Thanks to Mitt Romney’s laudatory remarks about the Israeli health system during his trip to Israel, we now know a bit about how another country provides healthcare—and how that nation manages to have better mortality and other outcomes than we do, at a far lower cost. The press, laudably, took a bread-and-butter political story—what Romney said—a big step further, explaining how and why Israel covers everyone and spends far less. Reporters did a good job. I just wish there had been such coverage of other systems three years ago, when the shape of healthcare reform was on the table.
But anyway: On a trip to raise money from wealthy donors in Israel, Romney told the Israelis:
Do you realize what healthcare spending is as a percentage of the GDP in Israel? Eight percent. You spend 8 percent of GDP. on healthcare. You’re a pretty healthy nation. We spend 18 percent of our GDP on healthcare, 10 percentage points more.
What exactly does Israel have? For starters it has a national health insurance system in which every citizen is covered, and those citizens care is paid through a system of income taxes. Some funding comes from out-of-pocket payments and supplemental coverage that provides adult dental and vision care. Israel has four nonprofit health plans that function similarly to HMOs in the US. The Ministry of Finance gives each health plan a “capitation” payment, similar to the payments American HMOs run by private insurance companies give to medical groups to provide care for a group of patients.
Sarah Kliff, a Washington Post health blogger who wrote the best account of Romney’s visit, reported that the Israeli government controls about 40 percent of the country’s medical expenditures through the payments it makes to the four health plans. It figures the amount by adjusting for the age of the citizens they serve and what their healthcare costs are likely to be.The plans must figure out how to provide the best care within its budget, and they are prohibited from withholding care in order to balance their books. Everyone gets treatment, and there are no exclusions for preexisting health conditions.
The government mandates a broad set of benefits which Rich Ungar, a contributor to Forbes, called “pretty darn good.” They include diagnosis, treatment, preventive care, fertility treatments, surgery, transplants, and ambulance services, as well as prescriptions and occupational therapy. Children also get preventive dental care. Contrast that with the US, where dental care for kids is something that’s hard to get if they’re poor. Many states offer dental coverage for children under Medicaid, but in recent years some have dropped coverage because of budget constraints. President Obama’s health reform law tries to expand Medicaid coverage, including dental care, though several states are resisting the expansion.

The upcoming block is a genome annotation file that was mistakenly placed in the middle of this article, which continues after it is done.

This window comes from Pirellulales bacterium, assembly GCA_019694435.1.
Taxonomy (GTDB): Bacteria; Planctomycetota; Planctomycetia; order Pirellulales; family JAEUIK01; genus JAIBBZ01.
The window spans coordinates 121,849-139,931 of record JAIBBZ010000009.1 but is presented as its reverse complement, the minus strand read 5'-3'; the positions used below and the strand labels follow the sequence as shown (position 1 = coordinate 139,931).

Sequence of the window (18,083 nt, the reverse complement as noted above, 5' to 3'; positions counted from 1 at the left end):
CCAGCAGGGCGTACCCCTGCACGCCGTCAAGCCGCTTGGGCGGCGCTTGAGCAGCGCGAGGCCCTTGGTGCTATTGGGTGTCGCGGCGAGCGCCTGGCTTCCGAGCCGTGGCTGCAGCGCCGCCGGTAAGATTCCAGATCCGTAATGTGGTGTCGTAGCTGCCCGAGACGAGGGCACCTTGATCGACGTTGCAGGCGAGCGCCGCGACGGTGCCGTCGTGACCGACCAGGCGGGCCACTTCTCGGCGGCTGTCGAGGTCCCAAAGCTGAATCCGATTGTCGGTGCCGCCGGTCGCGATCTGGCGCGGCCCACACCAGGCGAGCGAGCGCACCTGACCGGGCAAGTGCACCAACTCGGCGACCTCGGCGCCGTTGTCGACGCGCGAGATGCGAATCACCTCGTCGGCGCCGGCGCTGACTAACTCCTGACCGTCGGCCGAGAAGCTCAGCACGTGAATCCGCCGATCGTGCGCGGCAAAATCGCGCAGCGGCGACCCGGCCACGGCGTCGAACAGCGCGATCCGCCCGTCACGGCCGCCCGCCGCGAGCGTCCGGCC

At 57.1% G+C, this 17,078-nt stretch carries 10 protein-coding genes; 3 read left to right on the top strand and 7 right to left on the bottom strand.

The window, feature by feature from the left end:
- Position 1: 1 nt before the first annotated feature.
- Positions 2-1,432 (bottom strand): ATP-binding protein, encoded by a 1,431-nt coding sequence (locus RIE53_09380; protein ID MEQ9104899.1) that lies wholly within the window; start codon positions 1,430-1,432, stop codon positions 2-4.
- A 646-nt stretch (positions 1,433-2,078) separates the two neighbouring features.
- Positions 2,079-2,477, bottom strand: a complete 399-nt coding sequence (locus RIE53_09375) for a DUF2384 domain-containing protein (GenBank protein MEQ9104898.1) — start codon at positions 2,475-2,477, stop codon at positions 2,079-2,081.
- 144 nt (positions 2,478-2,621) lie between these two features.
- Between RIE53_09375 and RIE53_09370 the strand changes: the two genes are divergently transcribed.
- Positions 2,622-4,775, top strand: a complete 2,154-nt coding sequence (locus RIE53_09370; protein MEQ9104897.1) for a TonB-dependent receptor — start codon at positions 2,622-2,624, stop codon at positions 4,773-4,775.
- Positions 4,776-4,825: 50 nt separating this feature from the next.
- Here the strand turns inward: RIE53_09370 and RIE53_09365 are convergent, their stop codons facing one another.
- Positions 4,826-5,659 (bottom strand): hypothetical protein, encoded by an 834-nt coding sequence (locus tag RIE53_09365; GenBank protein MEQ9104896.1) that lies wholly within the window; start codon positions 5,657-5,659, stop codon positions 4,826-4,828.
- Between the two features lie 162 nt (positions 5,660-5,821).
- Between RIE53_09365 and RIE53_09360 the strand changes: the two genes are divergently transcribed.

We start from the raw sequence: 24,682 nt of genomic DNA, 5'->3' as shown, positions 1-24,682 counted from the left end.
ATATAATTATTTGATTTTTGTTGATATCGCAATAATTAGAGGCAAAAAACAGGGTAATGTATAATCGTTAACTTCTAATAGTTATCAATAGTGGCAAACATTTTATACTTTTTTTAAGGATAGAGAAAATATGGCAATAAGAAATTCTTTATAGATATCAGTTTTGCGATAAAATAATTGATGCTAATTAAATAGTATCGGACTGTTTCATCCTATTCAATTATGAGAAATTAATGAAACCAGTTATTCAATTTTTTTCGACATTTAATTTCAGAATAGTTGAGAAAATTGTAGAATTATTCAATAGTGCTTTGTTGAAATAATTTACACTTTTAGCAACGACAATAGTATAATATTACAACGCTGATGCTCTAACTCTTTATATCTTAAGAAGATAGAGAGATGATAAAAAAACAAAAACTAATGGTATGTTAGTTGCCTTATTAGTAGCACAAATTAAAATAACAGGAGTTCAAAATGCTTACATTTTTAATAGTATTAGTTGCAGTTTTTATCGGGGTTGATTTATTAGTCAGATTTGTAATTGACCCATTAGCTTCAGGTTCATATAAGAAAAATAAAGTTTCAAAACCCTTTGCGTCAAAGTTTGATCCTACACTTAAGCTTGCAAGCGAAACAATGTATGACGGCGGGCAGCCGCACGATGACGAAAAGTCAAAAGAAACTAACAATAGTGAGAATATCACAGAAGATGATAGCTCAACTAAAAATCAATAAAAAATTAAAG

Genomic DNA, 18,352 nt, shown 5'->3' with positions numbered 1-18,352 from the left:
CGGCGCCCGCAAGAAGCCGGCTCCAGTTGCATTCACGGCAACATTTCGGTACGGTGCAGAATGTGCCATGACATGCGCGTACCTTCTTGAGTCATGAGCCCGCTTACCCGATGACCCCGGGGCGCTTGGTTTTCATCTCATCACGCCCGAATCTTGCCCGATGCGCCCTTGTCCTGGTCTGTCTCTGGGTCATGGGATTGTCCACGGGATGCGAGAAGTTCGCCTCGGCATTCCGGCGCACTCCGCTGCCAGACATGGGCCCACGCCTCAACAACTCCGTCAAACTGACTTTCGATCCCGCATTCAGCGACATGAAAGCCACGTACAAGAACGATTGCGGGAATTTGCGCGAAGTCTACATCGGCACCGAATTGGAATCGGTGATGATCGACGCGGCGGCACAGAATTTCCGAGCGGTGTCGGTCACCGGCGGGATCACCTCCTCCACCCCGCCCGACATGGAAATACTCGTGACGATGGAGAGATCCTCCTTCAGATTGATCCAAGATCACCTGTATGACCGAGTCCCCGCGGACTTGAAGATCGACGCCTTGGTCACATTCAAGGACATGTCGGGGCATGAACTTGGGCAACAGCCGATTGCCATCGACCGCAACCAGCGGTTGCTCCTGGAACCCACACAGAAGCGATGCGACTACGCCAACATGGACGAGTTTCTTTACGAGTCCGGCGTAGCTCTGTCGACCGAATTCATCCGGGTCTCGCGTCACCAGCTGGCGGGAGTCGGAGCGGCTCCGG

The Los Angeles Times framed Romney’s comments about the Israeli system as another of his healthcare flip-flops.
Mitt Romney established universal health coverage in Massachusetts with an individual mandate to buy insurance. But he says he’ll overturn an identical system at the federal level. He has dismissed the idea of a Medicare-for-all insurance system in the United States. And what do you know—Israel has something like a Medicare-for-all system.The reporter didn’t quite get it right. Obamacare is hardly Medicare-for-all. Medicare is social insurance and Obama’s Affordable Care Act firmly rests on the private market. Nevertheless, we haven’t heard that term for a while—not since the Dems were told by their pollsters not to advocate for it since it didn’t play well with voters.
So what does this Medicare-for-all system mean for the Israeli citizens? I looked up some health stats from the Organisation for Economic Cooperation and Development—the OECD, a pretty reliable source. People live longer in Israel. In 2010, the OECD reported that life expectancy for the total population was 81.7 years, compared to 78.7 years in the US.
The day the Supreme Court ruled on Obamacare, the Jewish Daily Forward provided a good explanation of the similarities and differences between the two health systems. One of its points: America can learn a lot from the Israeli system. “The quality is high, and the outcomes are good,” said Orly Manor, dean of Hadassah-Hebrew University’s Braun School of Public Health.
It doesn’t seem that Romney had that in mind, since his campaign soon walked back his praise for Israel’s healthcare system. A campaign spokesman said “the governor was criticizing our broken healthcare system and the failure of Obamacare to address the healthcare challenges facing our country.”
OK. Meanwhile, one of Romney’s comments that didn’t get much play merits some journalistic scrutiny, too. He also said:
We have to find ways, not just to provide healthcare to more people, but to find ways to fund and manage our healthcare costs.
Is Romney another Republican moving away from the goal of bringing more Americans under the private insurance tent? Should he be added to the list of top Republicans who want to de-emphasize more coverage for more people—a philosophical trend that NPR’s Julie Rovner reported might be the new Republican healthcare mantra? Good question.